Yes or No to GMO?

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Whatever your answer, it’s important to be informed.

It’s been going on for 20 years, but only recently has it come to your attention. If you live in the United States, it’s estimated that up to 80 percent of the food you eat contains ingredients that have undergone some sort of scientific genetic modification. This means plants like corn and soybeans (two ingredients used in countless processed foods and fed to the animals you eat) have had their genetic makeup changed to increase production or improve flavor.

Even though manufacturers claim they’re safe, the majority of Americans don’t trust genetically modified organisms (GMOs) and want their food left in its natural state.  Thanks to Cochrane Fit Body Bootcamp, you can be an informed consumer and know what each side has to say concerning this controversial subject.

Pro-GMO Argument

Food producers and regulation agencies claim foods produced with GMOs provide many benefits. They require fewer pesticides, don’t need as much water, and are cheaper to grow by up to 30 percent. Countries without enough food can benefit from GM technology as it enables food to be made more affordable and able to withstand drought conditions, cold weather, or exposure to diseases caused by viruses or insects. In addition, GM foods are able to contain more nutrients, appear more colorful, taste better, and even become seedless (grapes and watermelons).

No GMOs!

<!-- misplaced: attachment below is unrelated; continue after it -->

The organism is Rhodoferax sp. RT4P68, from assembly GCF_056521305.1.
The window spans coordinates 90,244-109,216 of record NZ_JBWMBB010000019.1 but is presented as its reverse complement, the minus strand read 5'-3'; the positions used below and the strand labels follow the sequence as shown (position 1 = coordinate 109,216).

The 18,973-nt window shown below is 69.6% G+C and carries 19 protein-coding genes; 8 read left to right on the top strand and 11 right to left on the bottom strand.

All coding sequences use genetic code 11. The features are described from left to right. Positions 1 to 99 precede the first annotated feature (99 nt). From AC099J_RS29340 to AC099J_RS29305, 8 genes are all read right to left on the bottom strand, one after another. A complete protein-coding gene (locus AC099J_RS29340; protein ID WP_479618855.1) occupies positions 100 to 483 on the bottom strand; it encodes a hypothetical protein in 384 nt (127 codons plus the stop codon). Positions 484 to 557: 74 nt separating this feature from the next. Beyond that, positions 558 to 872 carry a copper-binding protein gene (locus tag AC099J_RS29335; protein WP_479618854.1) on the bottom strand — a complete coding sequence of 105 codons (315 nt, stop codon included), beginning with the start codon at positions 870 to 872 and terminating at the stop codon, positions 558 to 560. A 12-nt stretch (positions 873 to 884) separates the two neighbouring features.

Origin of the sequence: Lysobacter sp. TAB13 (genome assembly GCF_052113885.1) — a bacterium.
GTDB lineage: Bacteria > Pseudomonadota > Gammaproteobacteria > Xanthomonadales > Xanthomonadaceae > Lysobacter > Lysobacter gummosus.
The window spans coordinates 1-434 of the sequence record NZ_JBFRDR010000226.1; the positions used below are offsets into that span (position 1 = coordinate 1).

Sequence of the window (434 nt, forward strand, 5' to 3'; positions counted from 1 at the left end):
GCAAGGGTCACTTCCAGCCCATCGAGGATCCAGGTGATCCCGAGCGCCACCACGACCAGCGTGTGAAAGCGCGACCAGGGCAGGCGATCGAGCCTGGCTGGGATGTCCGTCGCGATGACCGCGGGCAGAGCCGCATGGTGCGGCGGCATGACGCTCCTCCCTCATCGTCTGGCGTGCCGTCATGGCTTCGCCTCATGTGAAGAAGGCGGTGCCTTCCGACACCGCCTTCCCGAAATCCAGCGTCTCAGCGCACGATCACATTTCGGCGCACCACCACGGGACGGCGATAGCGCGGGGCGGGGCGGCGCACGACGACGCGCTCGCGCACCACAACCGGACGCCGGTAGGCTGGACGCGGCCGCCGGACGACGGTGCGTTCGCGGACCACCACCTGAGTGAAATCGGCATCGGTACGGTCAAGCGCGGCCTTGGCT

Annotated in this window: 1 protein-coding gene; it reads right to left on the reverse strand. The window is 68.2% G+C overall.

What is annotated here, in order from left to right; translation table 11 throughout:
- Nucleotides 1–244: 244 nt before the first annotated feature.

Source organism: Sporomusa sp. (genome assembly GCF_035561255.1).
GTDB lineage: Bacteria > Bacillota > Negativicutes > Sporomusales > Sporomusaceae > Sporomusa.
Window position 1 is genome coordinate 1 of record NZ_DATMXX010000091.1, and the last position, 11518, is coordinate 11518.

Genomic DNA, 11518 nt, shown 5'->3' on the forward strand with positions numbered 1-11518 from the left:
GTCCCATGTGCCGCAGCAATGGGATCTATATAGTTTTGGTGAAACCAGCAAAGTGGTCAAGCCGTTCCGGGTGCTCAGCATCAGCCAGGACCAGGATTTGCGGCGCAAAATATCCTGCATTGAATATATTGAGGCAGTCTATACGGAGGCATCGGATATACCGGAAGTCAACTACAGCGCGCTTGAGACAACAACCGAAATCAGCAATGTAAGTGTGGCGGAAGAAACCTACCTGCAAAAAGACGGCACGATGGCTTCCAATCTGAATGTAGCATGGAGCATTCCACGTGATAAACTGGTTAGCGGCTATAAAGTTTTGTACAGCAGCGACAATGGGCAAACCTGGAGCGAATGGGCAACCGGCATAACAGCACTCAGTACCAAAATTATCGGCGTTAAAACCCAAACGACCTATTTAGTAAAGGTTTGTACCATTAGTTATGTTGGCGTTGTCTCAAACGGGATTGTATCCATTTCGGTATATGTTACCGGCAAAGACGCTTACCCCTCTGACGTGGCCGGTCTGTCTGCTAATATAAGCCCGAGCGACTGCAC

Positive as the positives may be, there are a growing number of people with a different perspective. Opponents to GM technology believe research hasn’t proven whether GM foods are safe or unsafe for human consumptions. Animal studies have given the impression that GMOs harm the kidneys, liver, heart, and immune system. Some scientists suspect GMOs make you more susceptible to allergies; lead to antibiotic resistance; and cause infertility, digestive problems, autism, or cancer. They warn that children especially are at an increased risk for health problems.

Because GM crops are less susceptible to the damage caused by herbicides, more of it is used to ward off pesky weeds. This has led to the increase of “super weeds” and “superbugs,” weeds and insects that are immune to the effects of the herbicides. If a chemical kills living plants and animals, do you really want more of it sprayed on your food and contaminating the environment?  A personal trainer in Cochrane also claims that the commonly used herbicide Roundup (glyphosate) has been associated with birth defects, cancer, hormone imbalances, and sterility.

Organic farmers and consumers are concerned that non-GMO foods are likely to become contaminated by GM seeds due to cross-pollination, making it difficult or impossible to grow completely organic foods.

Right to Know

The increase in concern over the safety of GMOs has lead many consumers to demand more information. It makes sense that foods containing GM ingredients should be labeled as such. People want to know—deserve to know—what’s in their food. A large survey found 90 percent of consumers wished all GMO foods were labeled and more than half of consumers said they wouldn’t buy genetically modified food.

While more than 60 countries around the world—including Australia, Japan, and the European Union, place restrictions on GM technology or require food packages to label GMO ingredients, the United States does not. This is why much of the population doesn’t know about GMOs. Until food manufacturers are required to label GM ingredients, if you want to avoid them you’ll have to eat only certified organic foods or those specifically labeled as non-GMO.

The Big One. Glyphosate is the active ingredient in Roundup, the most commonly used weed killer on farms and gardens.  Cochrane fitness centers says that critics argue that exposure to glyphosate is a danger to public health. 


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